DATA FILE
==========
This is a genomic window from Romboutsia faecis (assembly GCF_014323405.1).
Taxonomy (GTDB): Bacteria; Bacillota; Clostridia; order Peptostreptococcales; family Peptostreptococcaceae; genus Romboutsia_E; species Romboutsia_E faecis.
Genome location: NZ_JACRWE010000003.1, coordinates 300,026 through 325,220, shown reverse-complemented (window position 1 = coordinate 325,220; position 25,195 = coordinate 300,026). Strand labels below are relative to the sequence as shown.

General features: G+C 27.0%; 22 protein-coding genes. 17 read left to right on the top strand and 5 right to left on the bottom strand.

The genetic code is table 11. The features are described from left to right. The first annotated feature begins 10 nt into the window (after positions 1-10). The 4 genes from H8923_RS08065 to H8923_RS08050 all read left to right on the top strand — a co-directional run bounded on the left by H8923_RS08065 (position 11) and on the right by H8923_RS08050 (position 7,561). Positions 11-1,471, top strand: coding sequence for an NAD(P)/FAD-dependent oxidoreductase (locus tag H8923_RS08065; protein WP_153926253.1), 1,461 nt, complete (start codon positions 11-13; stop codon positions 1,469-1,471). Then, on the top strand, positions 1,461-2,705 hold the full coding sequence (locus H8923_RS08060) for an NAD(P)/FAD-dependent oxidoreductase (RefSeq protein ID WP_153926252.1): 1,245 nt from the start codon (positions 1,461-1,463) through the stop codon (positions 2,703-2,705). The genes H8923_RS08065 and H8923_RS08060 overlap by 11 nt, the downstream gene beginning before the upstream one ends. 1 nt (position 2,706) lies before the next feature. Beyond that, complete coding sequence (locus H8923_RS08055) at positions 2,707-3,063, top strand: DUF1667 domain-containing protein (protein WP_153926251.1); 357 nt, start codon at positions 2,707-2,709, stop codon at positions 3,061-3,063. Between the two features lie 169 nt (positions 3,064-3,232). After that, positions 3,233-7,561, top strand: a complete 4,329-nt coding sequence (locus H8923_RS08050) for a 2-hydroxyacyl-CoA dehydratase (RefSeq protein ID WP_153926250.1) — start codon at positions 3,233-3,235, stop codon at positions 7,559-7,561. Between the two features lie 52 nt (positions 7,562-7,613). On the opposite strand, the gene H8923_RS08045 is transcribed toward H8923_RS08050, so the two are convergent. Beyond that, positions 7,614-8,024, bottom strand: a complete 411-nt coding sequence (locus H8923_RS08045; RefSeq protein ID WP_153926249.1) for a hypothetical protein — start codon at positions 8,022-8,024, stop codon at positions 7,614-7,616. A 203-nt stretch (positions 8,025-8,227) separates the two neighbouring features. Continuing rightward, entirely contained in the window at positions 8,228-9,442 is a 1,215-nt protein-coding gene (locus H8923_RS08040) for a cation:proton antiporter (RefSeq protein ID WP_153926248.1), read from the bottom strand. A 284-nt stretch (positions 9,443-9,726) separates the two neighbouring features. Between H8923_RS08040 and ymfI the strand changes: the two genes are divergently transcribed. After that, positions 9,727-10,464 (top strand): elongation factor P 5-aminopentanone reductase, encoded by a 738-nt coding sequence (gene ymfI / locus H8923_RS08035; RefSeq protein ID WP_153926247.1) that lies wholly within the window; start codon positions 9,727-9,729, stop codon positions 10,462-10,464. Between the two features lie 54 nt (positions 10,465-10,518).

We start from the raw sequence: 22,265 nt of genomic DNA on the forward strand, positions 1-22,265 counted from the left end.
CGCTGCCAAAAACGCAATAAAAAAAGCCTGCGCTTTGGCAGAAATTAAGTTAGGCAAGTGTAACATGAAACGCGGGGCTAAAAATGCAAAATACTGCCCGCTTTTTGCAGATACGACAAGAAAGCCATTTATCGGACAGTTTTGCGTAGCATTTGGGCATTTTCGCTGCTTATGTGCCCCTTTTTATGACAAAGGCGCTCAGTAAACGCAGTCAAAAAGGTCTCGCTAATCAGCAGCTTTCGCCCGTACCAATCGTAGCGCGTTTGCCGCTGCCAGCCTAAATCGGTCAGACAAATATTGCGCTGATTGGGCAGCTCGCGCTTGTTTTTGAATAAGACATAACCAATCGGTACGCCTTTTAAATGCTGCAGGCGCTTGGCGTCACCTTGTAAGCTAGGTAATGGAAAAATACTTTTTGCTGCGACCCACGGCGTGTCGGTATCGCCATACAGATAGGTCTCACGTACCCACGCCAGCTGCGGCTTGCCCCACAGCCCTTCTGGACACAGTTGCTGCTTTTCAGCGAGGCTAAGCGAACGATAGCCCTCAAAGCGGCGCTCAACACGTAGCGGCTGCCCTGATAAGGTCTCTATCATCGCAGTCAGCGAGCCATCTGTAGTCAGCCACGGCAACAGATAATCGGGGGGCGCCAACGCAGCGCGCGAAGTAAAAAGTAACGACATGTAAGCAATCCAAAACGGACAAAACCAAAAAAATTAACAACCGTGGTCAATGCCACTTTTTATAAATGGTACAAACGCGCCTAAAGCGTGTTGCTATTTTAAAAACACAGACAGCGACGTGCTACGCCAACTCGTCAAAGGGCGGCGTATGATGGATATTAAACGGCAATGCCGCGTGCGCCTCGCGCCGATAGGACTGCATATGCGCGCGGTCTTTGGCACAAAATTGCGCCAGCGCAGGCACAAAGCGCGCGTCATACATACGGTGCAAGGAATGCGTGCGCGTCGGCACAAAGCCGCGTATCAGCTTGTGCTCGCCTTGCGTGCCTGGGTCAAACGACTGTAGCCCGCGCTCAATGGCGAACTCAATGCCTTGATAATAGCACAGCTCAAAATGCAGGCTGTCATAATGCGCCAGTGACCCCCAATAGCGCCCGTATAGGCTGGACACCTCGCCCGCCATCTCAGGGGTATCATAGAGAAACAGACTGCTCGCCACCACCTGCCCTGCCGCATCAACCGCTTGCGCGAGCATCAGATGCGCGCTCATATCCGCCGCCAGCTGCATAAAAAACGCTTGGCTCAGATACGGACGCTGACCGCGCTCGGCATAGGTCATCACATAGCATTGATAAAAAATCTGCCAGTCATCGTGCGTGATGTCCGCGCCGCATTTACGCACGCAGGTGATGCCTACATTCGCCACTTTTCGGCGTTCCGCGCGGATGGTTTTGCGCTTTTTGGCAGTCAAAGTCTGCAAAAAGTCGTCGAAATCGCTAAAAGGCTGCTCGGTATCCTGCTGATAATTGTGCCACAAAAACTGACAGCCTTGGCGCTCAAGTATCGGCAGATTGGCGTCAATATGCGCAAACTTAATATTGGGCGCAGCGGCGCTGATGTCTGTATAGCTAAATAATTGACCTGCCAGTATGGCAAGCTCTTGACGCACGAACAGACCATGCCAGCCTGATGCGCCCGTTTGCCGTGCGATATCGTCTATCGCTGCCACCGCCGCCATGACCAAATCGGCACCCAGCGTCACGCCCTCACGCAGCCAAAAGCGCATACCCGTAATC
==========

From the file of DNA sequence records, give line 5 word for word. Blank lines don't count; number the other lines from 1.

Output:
The genetic code is table 11. The features are described from left to right. The first annotated feature begins 10 nt into the window (after positions 1-10). The 4 genes from H8923_RS08065 to H8923_RS08050 all read left to right on the top strand — a co-directional run bounded on the left by H8923_RS08065 (position 11) and on the right by H8923_RS08050 (position 7,561). Positions 11-1,471, top strand: coding sequence for an NAD(P)/FAD-dependent oxidoreductase (locus tag H8923_RS08065; protein WP_153926253.1), 1,461 nt, complete (start codon positions 11-13; stop codon positions 1,469-1,471). Then, on the top strand, positions 1,461-2,705 hold the full coding sequence (locus H8923_RS08060) for an NAD(P)/FAD-dependent oxidoreductase (RefSeq protein ID WP_153926252.1): 1,245 nt from the start codon (positions 1,461-1,463) through the stop codon (positions 2,703-2,705). The genes H8923_RS08065 and H8923_RS08060 overlap by 11 nt, the downstream gene beginning before the upstream one ends. 1 nt (position 2,706) lies before the next feature. Beyond that, complete coding sequence (locus H8923_RS08055) at positions 2,707-3,063, top strand: DUF1667 domain-containing protein (protein WP_153926251.1); 357 nt, start codon at positions 2,707-2,709, stop codon at positions 3,061-3,063. Between the two features lie 169 nt (positions 3,064-3,232). After that, positions 3,233-7,561, top strand: a complete 4,329-nt coding sequence (locus H8923_RS08050) for a 2-hydroxyacyl-CoA dehydratase (RefSeq protein ID WP_153926250.1) — start codon at positions 3,233-3,235, stop codon at positions 7,559-7,561. Between the two features lie 52 nt (positions 7,562-7,613). On the opposite strand, the gene H8923_RS08045 is transcribed toward H8923_RS08050, so the two are convergent. Beyond that, positions 7,614-8,024, bottom strand: a complete 411-nt coding sequence (locus H8923_RS08045; RefSeq protein ID WP_153926249.1) for a hypothetical protein — start codon at positions 8,022-8,024, stop codon at positions 7,614-7,616. A 203-nt stretch (positions 8,025-8,227) separates the two neighbouring features. Continuing rightward, entirely contained in the window at positions 8,228-9,442 is a 1,215-nt protein-coding gene (locus H8923_RS08040) for a cation:proton antiporter (RefSeq protein ID WP_153926248.1), read from the bottom strand. A 284-nt stretch (positions 9,443-9,726) separates the two neighbouring features. Between H8923_RS08040 and ymfI the strand changes: the two genes are divergently transcribed. After that, positions 9,727-10,464 (top strand): elongation factor P 5-aminopentanone reductase, encoded by a 738-nt coding sequence (gene ymfI / locus H8923_RS08035; RefSeq protein ID WP_153926247.1) that lies wholly within the window; start codon positions 9,727-9,729, stop codon positions 10,462-10,464. Between the two features lie 54 nt (positions 10,465-10,518).